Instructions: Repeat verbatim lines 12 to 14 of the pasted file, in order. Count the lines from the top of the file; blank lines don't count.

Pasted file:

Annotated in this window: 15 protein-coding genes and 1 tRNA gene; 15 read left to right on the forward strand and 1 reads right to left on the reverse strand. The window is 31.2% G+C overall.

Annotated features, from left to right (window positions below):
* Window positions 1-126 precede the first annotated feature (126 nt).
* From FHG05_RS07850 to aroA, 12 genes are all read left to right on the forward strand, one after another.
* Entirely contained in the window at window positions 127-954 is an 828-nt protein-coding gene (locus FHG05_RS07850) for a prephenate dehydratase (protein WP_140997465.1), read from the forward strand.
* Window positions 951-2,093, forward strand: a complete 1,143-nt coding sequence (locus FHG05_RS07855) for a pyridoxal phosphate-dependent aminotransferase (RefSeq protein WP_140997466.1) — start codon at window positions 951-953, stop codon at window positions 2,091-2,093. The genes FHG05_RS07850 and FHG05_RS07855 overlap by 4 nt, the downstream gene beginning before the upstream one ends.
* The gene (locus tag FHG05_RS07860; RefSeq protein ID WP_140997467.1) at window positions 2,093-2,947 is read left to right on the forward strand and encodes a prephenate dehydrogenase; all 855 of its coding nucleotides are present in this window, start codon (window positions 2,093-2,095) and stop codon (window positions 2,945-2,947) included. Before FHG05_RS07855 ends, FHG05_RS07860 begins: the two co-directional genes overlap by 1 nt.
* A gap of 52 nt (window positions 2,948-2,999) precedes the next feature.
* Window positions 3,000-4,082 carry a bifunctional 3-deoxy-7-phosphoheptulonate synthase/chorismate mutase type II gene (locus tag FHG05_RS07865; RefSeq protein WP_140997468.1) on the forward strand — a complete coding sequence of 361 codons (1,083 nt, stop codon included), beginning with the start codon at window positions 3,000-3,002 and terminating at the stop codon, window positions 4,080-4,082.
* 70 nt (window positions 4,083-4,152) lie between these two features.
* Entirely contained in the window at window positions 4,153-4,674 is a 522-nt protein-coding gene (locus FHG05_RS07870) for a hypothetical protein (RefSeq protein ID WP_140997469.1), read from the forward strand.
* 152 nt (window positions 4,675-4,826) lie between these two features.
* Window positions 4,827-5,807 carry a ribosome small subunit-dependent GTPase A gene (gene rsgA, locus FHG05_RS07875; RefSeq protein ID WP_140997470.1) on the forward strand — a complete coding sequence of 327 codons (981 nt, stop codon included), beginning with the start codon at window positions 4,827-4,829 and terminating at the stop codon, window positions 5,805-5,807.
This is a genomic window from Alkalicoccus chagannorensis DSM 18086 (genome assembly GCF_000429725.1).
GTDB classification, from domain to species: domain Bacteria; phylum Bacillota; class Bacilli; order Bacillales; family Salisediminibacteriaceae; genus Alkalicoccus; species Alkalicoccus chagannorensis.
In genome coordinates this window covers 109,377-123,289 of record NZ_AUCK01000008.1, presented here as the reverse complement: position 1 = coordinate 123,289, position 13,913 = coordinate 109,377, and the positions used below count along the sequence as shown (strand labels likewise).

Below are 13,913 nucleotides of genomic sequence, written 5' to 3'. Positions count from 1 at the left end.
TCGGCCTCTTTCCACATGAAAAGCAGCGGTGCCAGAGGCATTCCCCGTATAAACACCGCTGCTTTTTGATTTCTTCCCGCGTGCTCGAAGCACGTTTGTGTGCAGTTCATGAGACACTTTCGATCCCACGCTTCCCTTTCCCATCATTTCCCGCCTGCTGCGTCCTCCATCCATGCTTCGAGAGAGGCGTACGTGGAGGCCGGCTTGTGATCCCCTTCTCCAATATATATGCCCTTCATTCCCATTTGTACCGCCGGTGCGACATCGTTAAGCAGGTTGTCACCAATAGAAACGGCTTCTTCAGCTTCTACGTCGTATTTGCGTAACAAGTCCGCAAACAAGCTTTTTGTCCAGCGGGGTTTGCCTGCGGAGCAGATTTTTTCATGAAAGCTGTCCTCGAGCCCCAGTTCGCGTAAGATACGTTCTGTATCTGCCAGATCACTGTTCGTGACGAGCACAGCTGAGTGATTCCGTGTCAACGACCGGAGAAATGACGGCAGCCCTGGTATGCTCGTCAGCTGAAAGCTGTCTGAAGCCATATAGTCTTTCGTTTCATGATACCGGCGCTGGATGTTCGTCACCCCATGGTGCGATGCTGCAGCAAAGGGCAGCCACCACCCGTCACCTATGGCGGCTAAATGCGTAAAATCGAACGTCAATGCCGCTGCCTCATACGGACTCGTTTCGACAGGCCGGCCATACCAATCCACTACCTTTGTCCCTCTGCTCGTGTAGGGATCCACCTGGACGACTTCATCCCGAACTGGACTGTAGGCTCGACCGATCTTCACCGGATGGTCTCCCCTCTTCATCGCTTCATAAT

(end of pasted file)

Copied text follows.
* 152 nt (window positions 4,675-4,826) lie between these two features.
* Window positions 4,827-5,807 carry a ribosome small subunit-dependent GTPase A gene (gene rsgA, locus FHG05_RS07875; RefSeq protein ID WP_140997470.1) on the forward strand — a complete coding sequence of 327 codons (981 nt, stop codon included), beginning with the start codon at window positions 4,827-4,829 and terminating at the stop codon, window positions 5,805-5,807.
This is a genomic window from Alkalicoccus chagannorensis DSM 18086 (genome assembly GCF_000429725.1).